Thousands of Companies Across Many Industries Are Affected
The Securities and Exchange Commission (SEC) recently approved the much debated "conflict minerals" due diligence disclosure rules originally developed in the Dodd-Frank Wall Street Reform Act of 2010. The rules, which were adopted on August 22, 2012, require public companies to disclose the use of any conflict minerals that “are necessary to the functionality or production of a product manufactured” or “contracted to be manufactured” by that company.
Public companies, and any company that supplies public companies, will have to engage in due diligence for any minerals in their supply chains. They will also have to be ready and willing to handle public relations exercises to protect and/or promote their brand.
The SEC ruling is likely to have moderate to major impacts on consumer and leading original equipment manufacturer (OEM) behavior. Manufacturers and suppliers need to act fast and thoroughly on the compliance, legal and public affairs fronts in order to be able to bolster their corporate social responsibility credentials and protect their customers, consumers and investors.
The process of determining the presence of conflict minerals in products sold and distributed is complex. While the rule does not ban companies from using conflict minerals, it does force companies to identify, verify and audit the source; outline the chain of custody; and make a public disclosure of use.
Do These Disclosure Requirements Affect Your Company?
The rule impacts thousands of companies — both U.S. and foreign — that file reports with the SEC. Any company whose products intentionally include any amount of tin, tantalum, tungsten or gold will face some level of required due diligence, and may be subjected to consumer scrutiny by consumer groups and non-governmental organizations (NGOs). Even private companies that do not file reports with the SEC may need to conduct due diligence, especially if they are suppliers to public companies. Companies that manufacture "in-house," or contract to manufacture any product with these minerals, will be affected. There are several industries using these minerals, including the following:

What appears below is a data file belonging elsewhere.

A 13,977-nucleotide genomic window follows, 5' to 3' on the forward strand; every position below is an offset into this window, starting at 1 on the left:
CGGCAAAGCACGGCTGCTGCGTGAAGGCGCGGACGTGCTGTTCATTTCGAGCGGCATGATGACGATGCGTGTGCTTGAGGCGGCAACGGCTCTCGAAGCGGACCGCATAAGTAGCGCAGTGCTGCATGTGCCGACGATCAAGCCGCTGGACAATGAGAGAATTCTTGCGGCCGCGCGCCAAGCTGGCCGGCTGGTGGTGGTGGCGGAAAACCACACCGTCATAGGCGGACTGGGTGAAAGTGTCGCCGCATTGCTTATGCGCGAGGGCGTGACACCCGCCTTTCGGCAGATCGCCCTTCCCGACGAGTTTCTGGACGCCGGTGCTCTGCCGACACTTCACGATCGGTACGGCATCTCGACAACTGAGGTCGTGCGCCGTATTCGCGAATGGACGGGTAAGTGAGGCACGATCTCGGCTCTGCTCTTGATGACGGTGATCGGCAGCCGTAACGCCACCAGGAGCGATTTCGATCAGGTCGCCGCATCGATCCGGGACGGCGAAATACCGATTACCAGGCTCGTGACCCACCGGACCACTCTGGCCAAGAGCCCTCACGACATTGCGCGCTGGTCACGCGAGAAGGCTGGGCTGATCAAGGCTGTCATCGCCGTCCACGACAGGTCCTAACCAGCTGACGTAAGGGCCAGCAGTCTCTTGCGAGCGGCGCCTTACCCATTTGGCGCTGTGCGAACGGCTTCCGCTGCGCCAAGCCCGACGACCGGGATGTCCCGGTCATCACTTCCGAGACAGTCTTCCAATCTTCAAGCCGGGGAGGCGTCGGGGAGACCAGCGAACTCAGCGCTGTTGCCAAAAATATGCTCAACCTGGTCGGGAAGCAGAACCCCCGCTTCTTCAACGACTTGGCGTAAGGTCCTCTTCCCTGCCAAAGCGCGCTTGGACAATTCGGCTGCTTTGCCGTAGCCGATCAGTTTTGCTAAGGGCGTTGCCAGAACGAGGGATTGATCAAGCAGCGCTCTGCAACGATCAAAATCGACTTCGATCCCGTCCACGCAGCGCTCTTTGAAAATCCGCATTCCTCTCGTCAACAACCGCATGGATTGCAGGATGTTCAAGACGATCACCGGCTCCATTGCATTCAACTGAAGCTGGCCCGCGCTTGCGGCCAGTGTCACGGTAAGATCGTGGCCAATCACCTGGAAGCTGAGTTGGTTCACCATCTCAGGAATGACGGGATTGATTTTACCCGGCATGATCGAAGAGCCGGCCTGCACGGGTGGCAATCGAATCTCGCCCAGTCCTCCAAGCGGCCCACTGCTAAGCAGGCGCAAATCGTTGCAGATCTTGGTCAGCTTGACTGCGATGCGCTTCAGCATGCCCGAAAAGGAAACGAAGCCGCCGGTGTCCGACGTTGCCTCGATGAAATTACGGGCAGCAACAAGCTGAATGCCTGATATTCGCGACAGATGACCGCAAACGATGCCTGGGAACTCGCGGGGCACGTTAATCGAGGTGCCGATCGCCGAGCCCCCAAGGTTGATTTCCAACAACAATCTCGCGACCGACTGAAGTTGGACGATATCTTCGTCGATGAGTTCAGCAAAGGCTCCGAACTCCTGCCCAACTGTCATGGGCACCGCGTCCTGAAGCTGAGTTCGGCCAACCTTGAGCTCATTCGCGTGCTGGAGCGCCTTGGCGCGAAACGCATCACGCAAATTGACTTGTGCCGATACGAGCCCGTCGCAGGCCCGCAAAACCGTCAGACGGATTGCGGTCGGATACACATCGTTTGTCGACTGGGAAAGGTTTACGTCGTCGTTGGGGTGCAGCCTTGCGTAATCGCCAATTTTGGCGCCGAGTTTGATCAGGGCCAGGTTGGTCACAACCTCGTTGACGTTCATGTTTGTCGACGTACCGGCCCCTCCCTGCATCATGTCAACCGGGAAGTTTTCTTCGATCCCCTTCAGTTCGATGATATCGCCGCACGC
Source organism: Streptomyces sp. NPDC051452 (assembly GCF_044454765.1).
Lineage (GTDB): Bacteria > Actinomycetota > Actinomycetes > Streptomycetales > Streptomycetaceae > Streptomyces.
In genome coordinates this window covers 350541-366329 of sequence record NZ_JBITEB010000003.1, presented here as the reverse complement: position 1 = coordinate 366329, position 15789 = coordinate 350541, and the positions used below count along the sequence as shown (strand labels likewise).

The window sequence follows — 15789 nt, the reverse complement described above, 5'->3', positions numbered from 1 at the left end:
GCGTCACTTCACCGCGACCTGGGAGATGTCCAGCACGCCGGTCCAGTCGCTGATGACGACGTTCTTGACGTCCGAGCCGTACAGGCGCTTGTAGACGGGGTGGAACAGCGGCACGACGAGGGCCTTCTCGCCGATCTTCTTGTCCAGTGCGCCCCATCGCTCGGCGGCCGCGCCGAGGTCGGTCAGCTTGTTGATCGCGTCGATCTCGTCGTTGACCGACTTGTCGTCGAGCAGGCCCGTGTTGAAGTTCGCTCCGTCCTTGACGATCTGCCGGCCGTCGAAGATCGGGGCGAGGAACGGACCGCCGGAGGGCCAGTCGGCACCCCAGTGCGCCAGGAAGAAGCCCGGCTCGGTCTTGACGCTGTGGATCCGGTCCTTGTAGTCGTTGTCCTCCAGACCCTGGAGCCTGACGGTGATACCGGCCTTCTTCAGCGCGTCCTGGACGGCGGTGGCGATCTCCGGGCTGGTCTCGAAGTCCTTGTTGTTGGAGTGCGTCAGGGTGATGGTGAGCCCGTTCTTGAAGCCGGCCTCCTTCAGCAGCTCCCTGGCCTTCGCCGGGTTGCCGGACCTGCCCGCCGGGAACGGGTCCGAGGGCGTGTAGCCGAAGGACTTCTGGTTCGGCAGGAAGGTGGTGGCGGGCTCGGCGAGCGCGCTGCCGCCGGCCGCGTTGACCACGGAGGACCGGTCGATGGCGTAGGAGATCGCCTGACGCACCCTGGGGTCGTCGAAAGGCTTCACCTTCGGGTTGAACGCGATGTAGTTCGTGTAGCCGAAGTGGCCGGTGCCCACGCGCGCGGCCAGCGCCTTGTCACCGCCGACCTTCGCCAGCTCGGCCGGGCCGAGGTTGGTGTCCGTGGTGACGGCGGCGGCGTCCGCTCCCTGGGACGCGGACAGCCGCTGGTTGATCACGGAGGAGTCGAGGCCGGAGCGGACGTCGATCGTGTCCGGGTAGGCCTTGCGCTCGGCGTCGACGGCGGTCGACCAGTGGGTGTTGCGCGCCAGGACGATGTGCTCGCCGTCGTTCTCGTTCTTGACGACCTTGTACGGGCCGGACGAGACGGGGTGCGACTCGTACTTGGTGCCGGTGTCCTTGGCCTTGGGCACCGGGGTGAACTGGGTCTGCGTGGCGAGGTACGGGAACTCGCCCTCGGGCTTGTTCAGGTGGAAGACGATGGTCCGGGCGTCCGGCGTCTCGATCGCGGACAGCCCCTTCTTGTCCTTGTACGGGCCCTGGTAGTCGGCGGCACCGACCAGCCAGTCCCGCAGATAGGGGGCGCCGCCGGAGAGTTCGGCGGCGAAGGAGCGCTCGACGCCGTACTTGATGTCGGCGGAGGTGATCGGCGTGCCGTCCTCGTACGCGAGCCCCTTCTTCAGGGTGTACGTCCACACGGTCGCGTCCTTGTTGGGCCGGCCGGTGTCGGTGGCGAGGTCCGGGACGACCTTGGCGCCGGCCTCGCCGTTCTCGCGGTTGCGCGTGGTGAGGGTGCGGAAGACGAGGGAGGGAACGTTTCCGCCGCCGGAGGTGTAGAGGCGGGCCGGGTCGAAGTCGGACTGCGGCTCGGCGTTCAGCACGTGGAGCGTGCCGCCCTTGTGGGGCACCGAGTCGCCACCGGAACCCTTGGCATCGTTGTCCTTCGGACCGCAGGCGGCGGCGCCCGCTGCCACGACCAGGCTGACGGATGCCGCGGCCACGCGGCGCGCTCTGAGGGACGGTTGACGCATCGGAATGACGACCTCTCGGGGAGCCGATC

- information and communications
- food and beverage
- consumer products
- defense and military
- medical devices
- diversified industrial manufacturing across a number of applications and markets
Importantly, the final rule has no exemptions for small- to medium-sized companies, no phase-ins and no de minimis exceptions.
Consequences of Not Complying with the Rules
Given extensive and intricate global supply chains, any company whose products intentionally include any amount of tin, tantalum, tungsten or gold must undertake a due diligence process. While there is no direct enforcement mechanism in the SEC's ruling, companies not undertaking the required due diligence will face mounting pressure from customers, competitors and investors. The rules, in essence, provide consumer groups and NGOs with information to use against a company in a negative public relations campaign. In addition to the SEC's rule, industry groups have begun setting their own standards for conflict mineral due diligence, often mirroring the SEC's rule, and in some cases going a step further. These industry efforts, along with NGOs and consumer groups, will add pressure for companies to comply with the rule and to take necessary steps to strengthen their corporate responsibility.
What Questions Your Company Needs to Ask Today
As a starting point, the following are some questions that are best addressed as soon as possible in order to avoid any negative impact to your company.
Compliance and Regulation
- Does my company produce or contract to produce any products manufactured with tin, tantalum, tungsten or gold?
- Are there exemptions, exceptions and phase-ins in the SEC rule that apply to my company?
- Can we trace these minerals to the exact mine and region of extraction?
- How do we establish a due diligence program that meets the SEC requirements?
- Where do we find an independent auditor who is knowledgeable?
- Are other companies or industries already on top of this issue? Are there lessons learned that our company can benefit from?
- How can my company anticipate new regulations and ensure we are ready for the new and changing reporting standards?
- What does having or not having conflict minerals mean for my investors, customers and consumers? What does it mean for my brand?
- How have my competitors and other companies in my industry reacted to these rules?
- Is this an opportunity to promote my brand?
- How do we effectively use this as part of our ongoing government relations strategy?